By: Jane’a Johnson
Pro tip number one: Pick a word any word – except maybe the hashtag #MeToo. The Me Too Movement, founded by a Black American woman named Tarana Burke to encourage empathy and empowerment for sexual assault survivors, became ubiquitous online and offline in 2017. In China, women have been using the coded phrase “rice bunny” (米兔), pronounced as “mi tu,” to get around would-be censors who would shut down conversations online about sexual harassment.
Pro tip number two: It might also be a good idea to avoid the words “pork,” “Mexico,” or “Al Qaeda.” In 2012, the U.S. Department of Homeland Security released a group of 377 words they used to track what they identify as threats, following freedom of information request received from the Electronic Privacy Information Center.
“Bacteria”, “Wildfire,” and “Spammer” are also to be avoided. No word yet on if “White Supremacy” or “Alt-Right” has made the updated Homeland Security list for 2018.
Online censorship and its close cousin online tracking are international problems shared by democracies (though some preeminent scholars argue the United States is an oligarchy and has always tried restrict democracy in one way or another), unitary states with one-party rule, and theocracies. Strange, since we are so often encouraged to think about the vast differences (and there are vast differences) between these types of governments. Perhaps power transcends cultural constructs and ideological differences. Maybe controlling the flow of information is something common to all regimes, thus making its free dissemination an important value across territorial lines — though that freedom will different in different places.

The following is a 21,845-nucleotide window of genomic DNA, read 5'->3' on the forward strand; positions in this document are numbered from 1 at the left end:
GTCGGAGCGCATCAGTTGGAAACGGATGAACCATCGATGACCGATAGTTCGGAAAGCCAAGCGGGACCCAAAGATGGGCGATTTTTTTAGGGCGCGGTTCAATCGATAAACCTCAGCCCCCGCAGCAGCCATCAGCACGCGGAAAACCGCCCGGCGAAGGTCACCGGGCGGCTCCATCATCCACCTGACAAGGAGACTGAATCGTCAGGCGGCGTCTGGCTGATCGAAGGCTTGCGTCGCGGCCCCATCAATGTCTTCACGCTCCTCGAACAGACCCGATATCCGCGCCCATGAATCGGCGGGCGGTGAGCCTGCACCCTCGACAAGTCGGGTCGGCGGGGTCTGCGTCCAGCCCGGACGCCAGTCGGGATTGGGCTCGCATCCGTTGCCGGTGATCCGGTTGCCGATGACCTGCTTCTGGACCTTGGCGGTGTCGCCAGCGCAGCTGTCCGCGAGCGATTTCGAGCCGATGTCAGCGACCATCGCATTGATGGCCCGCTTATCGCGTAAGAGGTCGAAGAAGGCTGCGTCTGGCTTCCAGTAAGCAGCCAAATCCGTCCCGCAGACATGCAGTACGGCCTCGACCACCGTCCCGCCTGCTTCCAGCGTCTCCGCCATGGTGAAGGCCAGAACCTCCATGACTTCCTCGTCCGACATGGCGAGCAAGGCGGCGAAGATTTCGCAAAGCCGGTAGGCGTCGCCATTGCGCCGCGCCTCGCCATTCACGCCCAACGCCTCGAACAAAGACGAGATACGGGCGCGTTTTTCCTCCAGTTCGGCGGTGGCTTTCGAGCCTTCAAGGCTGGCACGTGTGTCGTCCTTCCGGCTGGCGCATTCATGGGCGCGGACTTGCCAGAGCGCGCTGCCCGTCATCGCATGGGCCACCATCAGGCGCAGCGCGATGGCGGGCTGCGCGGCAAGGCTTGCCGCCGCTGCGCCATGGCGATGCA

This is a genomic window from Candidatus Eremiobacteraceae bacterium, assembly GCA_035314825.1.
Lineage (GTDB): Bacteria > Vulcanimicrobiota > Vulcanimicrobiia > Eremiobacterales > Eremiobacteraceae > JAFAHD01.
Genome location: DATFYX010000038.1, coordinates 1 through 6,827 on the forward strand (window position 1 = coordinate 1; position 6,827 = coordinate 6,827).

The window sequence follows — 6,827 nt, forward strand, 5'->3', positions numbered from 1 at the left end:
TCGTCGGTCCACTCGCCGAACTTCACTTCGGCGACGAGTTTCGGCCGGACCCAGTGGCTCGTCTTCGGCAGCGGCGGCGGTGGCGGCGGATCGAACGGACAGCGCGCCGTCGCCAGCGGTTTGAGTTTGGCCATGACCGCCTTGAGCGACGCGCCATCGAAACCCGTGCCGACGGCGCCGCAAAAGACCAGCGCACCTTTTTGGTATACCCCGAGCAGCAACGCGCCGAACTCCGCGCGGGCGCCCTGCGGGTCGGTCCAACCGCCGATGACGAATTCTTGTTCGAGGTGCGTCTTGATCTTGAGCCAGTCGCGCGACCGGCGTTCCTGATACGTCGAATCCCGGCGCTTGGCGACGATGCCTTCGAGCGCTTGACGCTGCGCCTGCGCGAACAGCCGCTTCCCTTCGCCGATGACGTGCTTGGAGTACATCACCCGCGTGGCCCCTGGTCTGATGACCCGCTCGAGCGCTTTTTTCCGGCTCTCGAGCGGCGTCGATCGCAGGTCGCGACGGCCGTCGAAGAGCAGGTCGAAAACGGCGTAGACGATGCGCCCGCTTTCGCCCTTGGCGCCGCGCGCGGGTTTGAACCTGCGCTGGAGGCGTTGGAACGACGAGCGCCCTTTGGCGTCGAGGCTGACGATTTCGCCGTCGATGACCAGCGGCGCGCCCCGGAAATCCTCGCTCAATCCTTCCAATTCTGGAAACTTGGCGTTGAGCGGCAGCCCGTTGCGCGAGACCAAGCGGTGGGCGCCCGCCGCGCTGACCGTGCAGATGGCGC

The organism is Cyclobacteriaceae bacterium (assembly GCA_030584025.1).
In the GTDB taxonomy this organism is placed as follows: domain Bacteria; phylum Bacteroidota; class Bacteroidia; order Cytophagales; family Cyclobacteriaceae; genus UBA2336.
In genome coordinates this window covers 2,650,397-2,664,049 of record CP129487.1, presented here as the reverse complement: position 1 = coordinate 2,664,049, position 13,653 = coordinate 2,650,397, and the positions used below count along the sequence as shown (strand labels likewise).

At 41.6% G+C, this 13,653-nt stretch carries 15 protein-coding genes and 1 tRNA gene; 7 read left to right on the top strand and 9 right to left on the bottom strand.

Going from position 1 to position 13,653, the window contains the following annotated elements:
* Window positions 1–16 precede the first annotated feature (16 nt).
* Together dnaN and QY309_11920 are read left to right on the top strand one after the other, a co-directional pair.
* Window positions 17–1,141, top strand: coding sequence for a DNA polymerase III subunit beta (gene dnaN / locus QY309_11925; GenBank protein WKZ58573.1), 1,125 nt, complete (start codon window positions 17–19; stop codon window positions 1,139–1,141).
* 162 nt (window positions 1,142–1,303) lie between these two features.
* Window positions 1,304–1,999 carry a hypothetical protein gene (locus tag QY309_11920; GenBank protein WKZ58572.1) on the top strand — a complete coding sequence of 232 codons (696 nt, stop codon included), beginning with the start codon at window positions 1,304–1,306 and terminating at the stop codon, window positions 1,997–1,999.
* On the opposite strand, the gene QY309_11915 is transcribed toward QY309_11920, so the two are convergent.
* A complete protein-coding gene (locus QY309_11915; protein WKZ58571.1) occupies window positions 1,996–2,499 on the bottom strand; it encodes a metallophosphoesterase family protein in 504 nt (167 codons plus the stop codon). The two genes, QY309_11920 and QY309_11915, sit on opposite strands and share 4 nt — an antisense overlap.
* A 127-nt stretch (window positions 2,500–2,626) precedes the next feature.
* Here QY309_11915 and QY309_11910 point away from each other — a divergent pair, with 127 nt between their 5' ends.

Avoid directly dismissing the importance of the dominate religion in public and civic life — advice not followed by Saudi blogger Raif Badawi, who received 10 years in prison and 1,000 lashes in 2007. Try using phrases such as “check the water meter” to mean a house call from the police, another gem gleaned from China. Please, never write about “cops” or “gangs,” lest you be some kind of threat to someone somewhere in these 50 states.
To wrap up: When in doubt, think very carefully about who and what is an existential threat to your government. It might surprise you. Or not.
Jane’a Johnson is pursuing a PhD in modern culture and media at Brown University and an MLIS at San Jose State University. She holds a BA from Spelman College in philosophy and an MA in cinema and media studies from the University of California, Los Angeles. Jane’a’s research interests include visual culture and violence, heritage ethics and media archives.